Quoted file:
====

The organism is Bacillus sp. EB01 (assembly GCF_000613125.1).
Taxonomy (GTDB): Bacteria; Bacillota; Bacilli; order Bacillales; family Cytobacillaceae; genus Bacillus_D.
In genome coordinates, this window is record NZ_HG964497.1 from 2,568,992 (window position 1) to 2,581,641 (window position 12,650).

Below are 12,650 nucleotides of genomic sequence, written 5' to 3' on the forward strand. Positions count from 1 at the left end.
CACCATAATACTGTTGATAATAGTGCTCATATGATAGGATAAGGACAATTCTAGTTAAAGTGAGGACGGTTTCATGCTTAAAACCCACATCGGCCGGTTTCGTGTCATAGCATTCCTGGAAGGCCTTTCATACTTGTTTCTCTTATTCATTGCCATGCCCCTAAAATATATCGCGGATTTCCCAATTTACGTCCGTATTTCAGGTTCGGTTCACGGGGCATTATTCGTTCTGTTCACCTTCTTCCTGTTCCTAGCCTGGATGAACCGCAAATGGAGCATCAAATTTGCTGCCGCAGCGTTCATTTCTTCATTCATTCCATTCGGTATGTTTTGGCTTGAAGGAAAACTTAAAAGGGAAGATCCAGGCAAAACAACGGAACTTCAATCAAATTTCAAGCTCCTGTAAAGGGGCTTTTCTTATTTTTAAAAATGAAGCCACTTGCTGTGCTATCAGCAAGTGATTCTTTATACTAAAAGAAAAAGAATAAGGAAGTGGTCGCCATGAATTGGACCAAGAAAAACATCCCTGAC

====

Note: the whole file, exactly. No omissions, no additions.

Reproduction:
The organism is Bacillus sp. EB01 (assembly GCF_000613125.1).
Taxonomy (GTDB): Bacteria; Bacillota; Bacilli; order Bacillales; family Cytobacillaceae; genus Bacillus_D.
In genome coordinates, this window is record NZ_HG964497.1 from 2,568,992 (window position 1) to 2,581,641 (window position 12,650).

Below are 12,650 nucleotides of genomic sequence, written 5' to 3' on the forward strand. Positions count from 1 at the left end.
CACCATAATACTGTTGATAATAGTGCTCATATGATAGGATAAGGACAATTCTAGTTAAAGTGAGGACGGTTTCATGCTTAAAACCCACATCGGCCGGTTTCGTGTCATAGCATTCCTGGAAGGCCTTTCATACTTGTTTCTCTTATTCATTGCCATGCCCCTAAAATATATCGCGGATTTCCCAATTTACGTCCGTATTTCAGGTTCGGTTCACGGGGCATTATTCGTTCTGTTCACCTTCTTCCTGTTCCTAGCCTGGATGAACCGCAAATGGAGCATCAAATTTGCTGCCGCAGCGTTCATTTCTTCATTCATTCCATTCGGTATGTTTTGGCTTGAAGGAAAACTTAAAAGGGAAGATCCAGGCAAAACAACGGAACTTCAATCAAATTTCAAGCTCCTGTAAAGGGGCTTTTCTTATTTTTAAAAATGAAGCCACTTGCTGTGCTATCAGCAAGTGATTCTTTATACTAAAAGAAAAAGAATAAGGAAGTGGTCGCCATGAATTGGACCAAGAAAAACATCCCTGAC